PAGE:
This morning I was up early praying for a friend whose baby is in surgery this morning. It’s major surgery, and it’s anything but routine, even though it will happen every six months until he’s an adult.
Major surgery. Every six months.
It sucks so much I can barely type it. The anger of this moment hits me every time even if he’s not my son (though I love him like a nephew, at least). I call my friend and ask her sometimes, how do you handle this? And I love her because she’s never trying to be inspirational or sappy. I wish I could describe how much she means to me and how much she teaches me; she has risen with grace and humor when lightning strikes (in her case, twice, and very hard). She’s real and they face surgery, squarely, every. six. months. They’re teaching their son to be both tender and tough. He’s smart and cute and funny and he’ll grow strong, but something is wrong with a world in which this is his childhood.
I’ve been praying too many times for babies in the NICU or babies in surgery or babies that don’t make it. There’s some kind of statistical anamoly with my friends–baby after baby after baby is born with rare genetic conditions, omphalocoeles, thoracic deficiencies, autism, cerebral palsy, and so many other things I don’t even want to list them. And it hurts my heart to type.
Today as I’m up early praying, I’m so sad about the things that suck. These aren’t some major concepts, some theoretical sense of suffering I had like when I was in college and I wanted to “change the world.” These are people I love. There’s been a difference between me and the person feeling this pain, and that difference is enormous. I’m not in grief, but I love some people who have grieved a lot this year.
This year, someone I love survived breast cancer like a boss.
This year, someone I love is spending as much time as she can with her mother who has pancreatic cancer.
This year, someone I love, who is 84, is working overtime to bring his wife here from Malaysia. They’ve been married 50 years. He hasn’t seen her since 2008. He already survived persecution and a hunger strike in a Burmese jail just to have a Bible. He got kicked out of the country by a government that has been systematically killing its people. These aren’t just people on the news–they’re people my daughter prays for every night.
This year, someone I love has uprooted their family yet again to move to a new city on the wisp of hope that there might be another job and better health care.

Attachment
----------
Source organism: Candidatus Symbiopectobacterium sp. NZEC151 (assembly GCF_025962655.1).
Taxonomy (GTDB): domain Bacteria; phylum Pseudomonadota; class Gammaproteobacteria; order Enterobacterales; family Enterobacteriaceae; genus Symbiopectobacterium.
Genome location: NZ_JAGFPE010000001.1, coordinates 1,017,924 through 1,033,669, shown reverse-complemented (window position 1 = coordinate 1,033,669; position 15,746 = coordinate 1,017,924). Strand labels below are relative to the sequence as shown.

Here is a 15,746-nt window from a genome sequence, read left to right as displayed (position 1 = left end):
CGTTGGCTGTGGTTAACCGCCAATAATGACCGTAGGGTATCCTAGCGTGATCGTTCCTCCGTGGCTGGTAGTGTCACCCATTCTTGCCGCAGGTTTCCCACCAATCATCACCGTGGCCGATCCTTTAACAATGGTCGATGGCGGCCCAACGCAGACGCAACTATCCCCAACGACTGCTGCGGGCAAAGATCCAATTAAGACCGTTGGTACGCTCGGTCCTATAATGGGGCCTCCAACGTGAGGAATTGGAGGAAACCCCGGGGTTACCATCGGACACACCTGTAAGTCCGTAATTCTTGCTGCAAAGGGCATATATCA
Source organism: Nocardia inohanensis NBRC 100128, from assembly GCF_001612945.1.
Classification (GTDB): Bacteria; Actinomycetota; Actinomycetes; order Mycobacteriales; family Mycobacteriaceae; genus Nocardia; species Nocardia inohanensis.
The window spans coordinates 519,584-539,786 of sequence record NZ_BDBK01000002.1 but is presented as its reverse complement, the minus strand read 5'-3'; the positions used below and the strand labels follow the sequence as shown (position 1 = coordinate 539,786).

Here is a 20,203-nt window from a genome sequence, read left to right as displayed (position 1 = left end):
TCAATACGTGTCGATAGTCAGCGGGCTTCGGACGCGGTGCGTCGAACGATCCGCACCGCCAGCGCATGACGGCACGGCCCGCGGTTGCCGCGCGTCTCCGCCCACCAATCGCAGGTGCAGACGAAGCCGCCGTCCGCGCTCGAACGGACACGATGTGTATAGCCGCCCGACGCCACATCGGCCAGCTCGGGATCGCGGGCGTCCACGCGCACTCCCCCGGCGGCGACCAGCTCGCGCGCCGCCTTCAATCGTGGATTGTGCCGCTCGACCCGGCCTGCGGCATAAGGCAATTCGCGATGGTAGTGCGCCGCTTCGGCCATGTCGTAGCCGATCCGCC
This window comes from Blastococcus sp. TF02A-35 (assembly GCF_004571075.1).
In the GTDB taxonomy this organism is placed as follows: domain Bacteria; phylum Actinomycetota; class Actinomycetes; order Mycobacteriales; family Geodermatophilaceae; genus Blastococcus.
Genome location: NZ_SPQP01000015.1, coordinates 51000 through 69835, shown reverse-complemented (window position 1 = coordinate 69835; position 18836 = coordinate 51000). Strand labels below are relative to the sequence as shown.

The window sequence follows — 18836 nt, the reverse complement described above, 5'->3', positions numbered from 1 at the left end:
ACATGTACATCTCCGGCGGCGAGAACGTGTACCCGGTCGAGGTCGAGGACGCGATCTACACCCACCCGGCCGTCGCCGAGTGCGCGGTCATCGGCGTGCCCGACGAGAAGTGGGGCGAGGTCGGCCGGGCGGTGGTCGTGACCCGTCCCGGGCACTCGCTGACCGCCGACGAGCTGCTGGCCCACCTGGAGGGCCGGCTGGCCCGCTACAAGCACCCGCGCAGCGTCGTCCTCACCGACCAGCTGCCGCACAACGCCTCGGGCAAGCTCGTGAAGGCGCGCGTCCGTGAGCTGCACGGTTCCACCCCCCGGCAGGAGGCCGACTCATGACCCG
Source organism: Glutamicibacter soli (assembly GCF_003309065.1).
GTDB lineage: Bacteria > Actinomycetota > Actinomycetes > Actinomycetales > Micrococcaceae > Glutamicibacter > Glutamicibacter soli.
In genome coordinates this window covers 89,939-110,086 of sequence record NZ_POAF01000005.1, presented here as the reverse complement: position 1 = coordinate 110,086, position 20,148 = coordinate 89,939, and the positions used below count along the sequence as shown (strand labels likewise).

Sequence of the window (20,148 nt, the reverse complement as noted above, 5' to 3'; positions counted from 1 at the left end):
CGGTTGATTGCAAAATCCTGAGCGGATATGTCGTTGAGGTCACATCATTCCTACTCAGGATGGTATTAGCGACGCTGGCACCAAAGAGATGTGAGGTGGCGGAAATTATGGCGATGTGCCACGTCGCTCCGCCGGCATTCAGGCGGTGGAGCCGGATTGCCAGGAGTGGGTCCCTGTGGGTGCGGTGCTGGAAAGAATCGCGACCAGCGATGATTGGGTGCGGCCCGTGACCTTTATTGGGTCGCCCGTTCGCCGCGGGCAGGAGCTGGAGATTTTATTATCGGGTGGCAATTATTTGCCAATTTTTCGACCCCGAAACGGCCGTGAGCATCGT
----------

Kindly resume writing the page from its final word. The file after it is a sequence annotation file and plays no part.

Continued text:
This year, someone I love was so lonely she could barely see her way out of it for months and months.
This year, someone I love, who is in elementary school, wrote beautiful poems about missing the father who abandoned her family right before the war that brought them to this country.
This year, someone I love was deserted by her husband and left to care for three tiny babies in a country whose language she can’t speak with no job, no education, no nothing.
This year, two different families I love lost two different baby girls, who will never be forgotten, who should be alive playing with my children now.
This year, someone I will love is being conceived or may already be born, and she will come live in my house and she will be my daughter and we will cry together about injustices in the world that are not concepts but real, life-changing awfulness.
These things suck. And there is truth and wisdom in lamenting with Job and David and Mary and half the other speakers and writers in the Bible that we live in this kind of world. And no truth at all in dismissing this pain or glossing over it with rainbows and sunshine on flannel graphs.
Because my babies have already been exposed to suffering as they pray for their friend in pre-op or his brother who was in the NICU or their other friends in surgery or their Burmese grandfather fighting tooth and nail to bring his wife here. My babies are already asking me, Why does this happen to my friends and not me? And I can’t answer those questions.
And no playtime with teddy bears or kissing boo-boos will erase the facts, which they already know in their wise little hearts.
Some things just suck.
Linked with The Extraordinary-Ordinary’s “Just Write” series.